Huawei loses landmark patent dispute in the Supreme Court

The Supreme Court has recently ruled against Chinese telecommunication companies Huawei and ZTE, in a landmark intellectual property case. This now means that the latter companies, as well as any others, are required to take out a global license for patented technologies, should they be essential to international wireless telecommunication standards. If a company fails to take out such license, it could risk the complete restriction of access to the UK market.

Back in 2014, Huawei were sued for patent infringement by Unwired Planet, whom held patent licenses for 2G,3G and 4G. After years of litigation and dispute, The Supreme Court were Huawei’s only legal avenue, however the Court was unanimous in its dismissal of Huawei’s appeal. The concept of standard-essential patents (SEPs) are a crucial factor when it comes to technology, as they ensure that the innovators, whom hold SEPs are not holding those who use them hostage, by increasing the prices. Inventors can also benefit, as there are measures put into place to ensure the patent holders are rewarded fairly.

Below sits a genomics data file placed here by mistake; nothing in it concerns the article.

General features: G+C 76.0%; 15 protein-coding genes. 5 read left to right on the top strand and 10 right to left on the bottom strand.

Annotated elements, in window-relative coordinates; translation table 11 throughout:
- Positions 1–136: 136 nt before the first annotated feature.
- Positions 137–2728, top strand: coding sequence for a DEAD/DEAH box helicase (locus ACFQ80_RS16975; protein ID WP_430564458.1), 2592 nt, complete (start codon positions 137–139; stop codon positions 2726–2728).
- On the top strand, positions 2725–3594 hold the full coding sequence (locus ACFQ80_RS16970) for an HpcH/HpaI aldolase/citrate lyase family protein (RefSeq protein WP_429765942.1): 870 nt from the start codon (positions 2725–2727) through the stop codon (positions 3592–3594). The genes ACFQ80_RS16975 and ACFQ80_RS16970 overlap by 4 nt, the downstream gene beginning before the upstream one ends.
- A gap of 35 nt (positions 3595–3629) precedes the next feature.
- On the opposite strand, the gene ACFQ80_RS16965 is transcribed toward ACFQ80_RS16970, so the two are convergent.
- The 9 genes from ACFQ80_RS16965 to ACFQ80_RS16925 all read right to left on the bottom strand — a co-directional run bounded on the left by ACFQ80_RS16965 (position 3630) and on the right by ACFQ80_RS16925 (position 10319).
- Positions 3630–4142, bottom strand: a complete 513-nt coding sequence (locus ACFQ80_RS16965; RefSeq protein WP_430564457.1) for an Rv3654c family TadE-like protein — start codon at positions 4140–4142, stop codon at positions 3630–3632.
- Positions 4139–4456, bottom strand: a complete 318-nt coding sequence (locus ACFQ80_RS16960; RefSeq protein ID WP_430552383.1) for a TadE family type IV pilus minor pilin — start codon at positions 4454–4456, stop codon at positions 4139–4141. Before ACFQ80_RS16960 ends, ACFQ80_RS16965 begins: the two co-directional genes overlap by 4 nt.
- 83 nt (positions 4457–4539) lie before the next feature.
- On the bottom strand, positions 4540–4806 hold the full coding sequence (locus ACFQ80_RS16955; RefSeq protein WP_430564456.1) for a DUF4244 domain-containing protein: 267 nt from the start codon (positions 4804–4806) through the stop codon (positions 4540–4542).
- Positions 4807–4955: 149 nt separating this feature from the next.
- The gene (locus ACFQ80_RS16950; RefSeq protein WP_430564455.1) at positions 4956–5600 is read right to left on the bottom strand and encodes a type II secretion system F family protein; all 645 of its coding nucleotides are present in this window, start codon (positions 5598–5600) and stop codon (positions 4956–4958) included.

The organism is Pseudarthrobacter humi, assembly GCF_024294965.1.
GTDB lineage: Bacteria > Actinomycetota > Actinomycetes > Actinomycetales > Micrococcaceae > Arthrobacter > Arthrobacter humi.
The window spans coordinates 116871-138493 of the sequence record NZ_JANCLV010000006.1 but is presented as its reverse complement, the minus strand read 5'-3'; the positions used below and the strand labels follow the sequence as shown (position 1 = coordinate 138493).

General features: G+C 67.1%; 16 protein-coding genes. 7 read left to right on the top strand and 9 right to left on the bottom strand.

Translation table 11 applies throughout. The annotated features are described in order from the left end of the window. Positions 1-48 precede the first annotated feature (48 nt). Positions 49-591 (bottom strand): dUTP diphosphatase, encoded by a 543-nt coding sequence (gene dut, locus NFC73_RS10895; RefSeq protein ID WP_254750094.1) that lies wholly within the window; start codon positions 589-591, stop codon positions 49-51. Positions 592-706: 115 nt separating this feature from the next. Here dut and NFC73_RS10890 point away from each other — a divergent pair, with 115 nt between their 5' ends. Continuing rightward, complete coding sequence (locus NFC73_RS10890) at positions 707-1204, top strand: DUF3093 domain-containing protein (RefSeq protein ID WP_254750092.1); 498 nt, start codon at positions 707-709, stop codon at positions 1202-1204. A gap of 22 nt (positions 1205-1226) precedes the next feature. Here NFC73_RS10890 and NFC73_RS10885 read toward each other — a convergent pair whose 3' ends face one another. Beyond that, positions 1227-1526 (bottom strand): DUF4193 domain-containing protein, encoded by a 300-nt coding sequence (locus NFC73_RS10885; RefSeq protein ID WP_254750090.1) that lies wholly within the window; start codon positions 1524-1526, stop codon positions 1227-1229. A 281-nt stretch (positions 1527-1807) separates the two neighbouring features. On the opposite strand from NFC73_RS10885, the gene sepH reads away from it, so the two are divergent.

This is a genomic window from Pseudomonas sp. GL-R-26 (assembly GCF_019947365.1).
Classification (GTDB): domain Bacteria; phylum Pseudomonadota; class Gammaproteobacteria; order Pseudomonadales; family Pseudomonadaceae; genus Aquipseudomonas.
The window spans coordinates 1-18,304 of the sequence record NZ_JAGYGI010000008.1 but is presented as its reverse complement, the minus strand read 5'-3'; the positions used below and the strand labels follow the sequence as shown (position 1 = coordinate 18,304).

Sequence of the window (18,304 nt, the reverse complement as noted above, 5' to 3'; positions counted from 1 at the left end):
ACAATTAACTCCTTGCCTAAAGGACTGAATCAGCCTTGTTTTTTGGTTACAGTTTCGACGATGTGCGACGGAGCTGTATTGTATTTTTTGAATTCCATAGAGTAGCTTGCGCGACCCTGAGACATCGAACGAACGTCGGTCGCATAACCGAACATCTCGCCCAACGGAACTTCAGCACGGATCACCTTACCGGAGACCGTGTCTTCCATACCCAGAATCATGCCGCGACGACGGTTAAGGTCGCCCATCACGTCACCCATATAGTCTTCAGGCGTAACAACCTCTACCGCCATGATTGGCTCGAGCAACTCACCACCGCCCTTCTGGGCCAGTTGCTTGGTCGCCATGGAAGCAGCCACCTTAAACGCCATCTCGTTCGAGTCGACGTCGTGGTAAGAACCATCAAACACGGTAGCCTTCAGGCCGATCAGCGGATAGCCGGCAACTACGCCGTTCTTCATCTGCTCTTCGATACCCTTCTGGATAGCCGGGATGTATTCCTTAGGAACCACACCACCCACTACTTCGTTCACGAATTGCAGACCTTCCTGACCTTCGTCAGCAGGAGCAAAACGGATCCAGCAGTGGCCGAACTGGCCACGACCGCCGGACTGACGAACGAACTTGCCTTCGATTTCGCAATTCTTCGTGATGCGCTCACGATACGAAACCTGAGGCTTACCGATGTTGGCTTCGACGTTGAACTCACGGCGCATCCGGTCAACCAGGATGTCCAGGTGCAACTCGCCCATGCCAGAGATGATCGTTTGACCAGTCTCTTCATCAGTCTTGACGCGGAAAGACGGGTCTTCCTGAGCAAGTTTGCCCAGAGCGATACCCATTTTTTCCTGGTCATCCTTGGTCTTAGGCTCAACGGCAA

Furthermore, the judgement will mean that there can be no negotiation between SEP holders, such as Unwired Planet, and implementors, like Huawei, as to negotiating patent licenses on a country-by-country basis. This is to prevent smaller companies from having to fight legal battles in several jurisdictions. In their decision, the Supreme Court also found that Unwired Planet was not required to match the royalty rates for Huawei that it had offered to Samsung.

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